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  7. Geoff - A on May 4, 2013 at 10:30 PM

    Last time my wife and I moved house one of the considerations was to be close to the Brisbane temple.

    We now go fortnightly to the Thursday at 5pm session. It takes 15 minutes to get home.

    Before Brisbane was opened we drove to Sydney 900k and 12 hours and went twice a year.

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  8. Beth on May 5, 2013 at 1:33 AM

    I live in northern utah with many temples close so I go weekly, my husband has a more difficult work schedule so he goes with me every other week. I imagine if we lived somewhere else we wouldn’t go as often but we are luckily to have do many close to us.

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  9. Roger on May 5, 2013 at 6:22 PM

    I haven’t been back since Spencer Palmer was playing the minister. If I was supposed to see the dramatic equivalent of “Palpatine gets thrown down the reactor shaft”, I must have missed the boat.

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  10. LovelyLauren on May 5, 2013 at 11:50 PM

    Disregarding issues of distance, I would say as often as a person feels that they need to go and can get something out of it.

    There are many, many forms of service in this world and I just don’t think the temple is for everyone. Even if you ignore the many doctrinal issues some people have with the temple, some of us just don’t enjoy sitting and waiting for 2+ hours.

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  11. Rigel Hawthorne on May 6, 2013 at 6:48 PM

    I haven’t been back since Spencer Palmer was playing the minister.

    Roger, you made me smile with that comment. I am old enough to remember that and knew of Spencer Palmer as one of my parents had known him. He had many talents, but was not an academy award quality thespian. The dramatic presentation has improved since that time. But a more Palpatine-esque villain would definitely increase the focus!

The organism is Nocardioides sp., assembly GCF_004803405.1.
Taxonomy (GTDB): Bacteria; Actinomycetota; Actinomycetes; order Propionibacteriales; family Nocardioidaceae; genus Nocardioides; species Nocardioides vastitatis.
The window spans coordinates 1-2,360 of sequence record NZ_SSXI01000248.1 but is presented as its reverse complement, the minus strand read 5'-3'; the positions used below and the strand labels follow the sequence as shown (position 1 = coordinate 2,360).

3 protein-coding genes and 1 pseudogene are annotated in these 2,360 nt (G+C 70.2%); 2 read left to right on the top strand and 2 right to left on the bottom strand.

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  12. Mandy on May 8, 2013 at 12:39 PM

    There was a minister in the temple endowment?

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  13. Mike on May 9, 2013 at 9:16 AM

    Yes Mandy.

    The minister in the temple ceeremony was dressed in a black robe with a clerical collar and was in the employ of the devil. Every time I see a minister today I have this tape in mind mind playing: the minister is slinking around with old Lucifer himself. This in spite of not seeing it for over 2 decades and in spite of the observable fact that every minister I personally know has as much integrity as any LDS Bishop. Thank you Bro. Brigham for that load of crap.

    They took the minister out in 1991 at the same time they eliminated the parts where we rehearsed our own homicide/suicide if we ever broke our covenants. This disturbed my mother so severely that she refused to attend the temple from the time of her marriage in 1953 until her dementia first started kicking in 40 years later, with two exceptions; when her sons were married. Apparently, Jodi Arias was merely fulfilling this old covenant, judging from what she did after shooting and stabbing her TR holding sex buddy, even though she was a recent and dubious convert who never went through the temple. The association is undeniable, at least to anyone who went to the temple as often as I did before 1991.